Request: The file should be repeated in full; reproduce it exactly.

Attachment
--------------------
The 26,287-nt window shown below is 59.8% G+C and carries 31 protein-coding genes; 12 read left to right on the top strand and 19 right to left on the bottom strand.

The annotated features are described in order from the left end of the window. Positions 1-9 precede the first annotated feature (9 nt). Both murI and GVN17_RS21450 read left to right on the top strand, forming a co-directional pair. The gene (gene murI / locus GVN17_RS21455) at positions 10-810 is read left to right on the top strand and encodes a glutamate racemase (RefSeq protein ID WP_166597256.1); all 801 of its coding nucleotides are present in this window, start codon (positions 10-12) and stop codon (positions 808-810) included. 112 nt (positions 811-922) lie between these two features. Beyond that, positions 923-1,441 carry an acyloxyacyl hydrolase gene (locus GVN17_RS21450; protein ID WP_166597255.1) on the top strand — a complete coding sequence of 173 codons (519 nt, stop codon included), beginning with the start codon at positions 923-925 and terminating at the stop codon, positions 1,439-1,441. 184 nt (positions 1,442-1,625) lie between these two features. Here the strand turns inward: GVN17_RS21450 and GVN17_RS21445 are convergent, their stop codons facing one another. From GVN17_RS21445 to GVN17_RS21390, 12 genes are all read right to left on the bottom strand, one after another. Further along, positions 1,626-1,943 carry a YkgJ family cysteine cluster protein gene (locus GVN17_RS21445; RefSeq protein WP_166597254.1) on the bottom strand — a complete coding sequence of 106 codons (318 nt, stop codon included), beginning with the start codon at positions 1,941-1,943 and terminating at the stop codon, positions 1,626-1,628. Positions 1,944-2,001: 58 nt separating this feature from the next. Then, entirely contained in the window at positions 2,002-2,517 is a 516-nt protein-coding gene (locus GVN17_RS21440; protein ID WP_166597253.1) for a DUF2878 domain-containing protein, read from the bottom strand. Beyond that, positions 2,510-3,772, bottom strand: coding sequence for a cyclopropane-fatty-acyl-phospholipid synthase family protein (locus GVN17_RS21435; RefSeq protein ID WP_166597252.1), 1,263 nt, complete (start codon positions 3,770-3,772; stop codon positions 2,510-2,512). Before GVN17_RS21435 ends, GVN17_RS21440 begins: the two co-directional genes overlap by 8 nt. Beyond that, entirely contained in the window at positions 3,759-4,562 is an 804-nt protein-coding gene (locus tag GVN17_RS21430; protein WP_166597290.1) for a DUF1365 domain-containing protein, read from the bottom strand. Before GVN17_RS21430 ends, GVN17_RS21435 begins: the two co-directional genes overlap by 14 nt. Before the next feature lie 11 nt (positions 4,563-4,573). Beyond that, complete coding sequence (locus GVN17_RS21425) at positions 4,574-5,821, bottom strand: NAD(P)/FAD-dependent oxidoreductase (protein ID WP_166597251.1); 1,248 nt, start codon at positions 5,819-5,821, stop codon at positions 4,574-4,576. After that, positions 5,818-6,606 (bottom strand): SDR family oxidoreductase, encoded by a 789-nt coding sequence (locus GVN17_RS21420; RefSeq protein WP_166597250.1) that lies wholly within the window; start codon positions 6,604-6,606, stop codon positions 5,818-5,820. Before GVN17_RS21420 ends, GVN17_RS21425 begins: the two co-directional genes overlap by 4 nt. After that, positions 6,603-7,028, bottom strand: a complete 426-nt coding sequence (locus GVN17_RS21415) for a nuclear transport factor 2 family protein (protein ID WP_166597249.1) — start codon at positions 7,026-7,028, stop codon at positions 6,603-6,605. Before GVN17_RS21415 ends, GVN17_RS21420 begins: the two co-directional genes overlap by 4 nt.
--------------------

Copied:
The 26,287-nt window shown below is 59.8% G+C and carries 31 protein-coding genes; 12 read left to right on the top strand and 19 right to left on the bottom strand.

The annotated features are described in order from the left end of the window. Positions 1-9 precede the first annotated feature (9 nt). Both murI and GVN17_RS21450 read left to right on the top strand, forming a co-directional pair. The gene (gene murI / locus GVN17_RS21455) at positions 10-810 is read left to right on the top strand and encodes a glutamate racemase (RefSeq protein ID WP_166597256.1); all 801 of its coding nucleotides are present in this window, start codon (positions 10-12) and stop codon (positions 808-810) included. 112 nt (positions 811-922) lie between these two features. Beyond that, positions 923-1,441 carry an acyloxyacyl hydrolase gene (locus GVN17_RS21450; protein ID WP_166597255.1) on the top strand — a complete coding sequence of 173 codons (519 nt, stop codon included), beginning with the start codon at positions 923-925 and terminating at the stop codon, positions 1,439-1,441. 184 nt (positions 1,442-1,625) lie between these two features. Here the strand turns inward: GVN17_RS21450 and GVN17_RS21445 are convergent, their stop codons facing one another. From GVN17_RS21445 to GVN17_RS21390, 12 genes are all read right to left on the bottom strand, one after another. Further along, positions 1,626-1,943 carry a YkgJ family cysteine cluster protein gene (locus GVN17_RS21445; RefSeq protein WP_166597254.1) on the bottom strand — a complete coding sequence of 106 codons (318 nt, stop codon included), beginning with the start codon at positions 1,941-1,943 and terminating at the stop codon, positions 1,626-1,628. Positions 1,944-2,001: 58 nt separating this feature from the next. Then, entirely contained in the window at positions 2,002-2,517 is a 516-nt protein-coding gene (locus GVN17_RS21440; protein ID WP_166597253.1) for a DUF2878 domain-containing protein, read from the bottom strand. Beyond that, positions 2,510-3,772, bottom strand: coding sequence for a cyclopropane-fatty-acyl-phospholipid synthase family protein (locus GVN17_RS21435; RefSeq protein ID WP_166597252.1), 1,263 nt, complete (start codon positions 3,770-3,772; stop codon positions 2,510-2,512). Before GVN17_RS21435 ends, GVN17_RS21440 begins: the two co-directional genes overlap by 8 nt. Beyond that, entirely contained in the window at positions 3,759-4,562 is an 804-nt protein-coding gene (locus tag GVN17_RS21430; protein WP_166597290.1) for a DUF1365 domain-containing protein, read from the bottom strand. Before GVN17_RS21430 ends, GVN17_RS21435 begins: the two co-directional genes overlap by 14 nt. Before the next feature lie 11 nt (positions 4,563-4,573). Beyond that, complete coding sequence (locus GVN17_RS21425) at positions 4,574-5,821, bottom strand: NAD(P)/FAD-dependent oxidoreductase (protein ID WP_166597251.1); 1,248 nt, start codon at positions 5,819-5,821, stop codon at positions 4,574-4,576. After that, positions 5,818-6,606 (bottom strand): SDR family oxidoreductase, encoded by a 789-nt coding sequence (locus GVN17_RS21420; RefSeq protein WP_166597250.1) that lies wholly within the window; start codon positions 6,604-6,606, stop codon positions 5,818-5,820. Before GVN17_RS21420 ends, GVN17_RS21425 begins: the two co-directional genes overlap by 4 nt. After that, positions 6,603-7,028, bottom strand: a complete 426-nt coding sequence (locus GVN17_RS21415) for a nuclear transport factor 2 family protein (protein ID WP_166597249.1) — start codon at positions 7,026-7,028, stop codon at positions 6,603-6,605. Before GVN17_RS21415 ends, GVN17_RS21420 begins: the two co-directional genes overlap by 4 nt.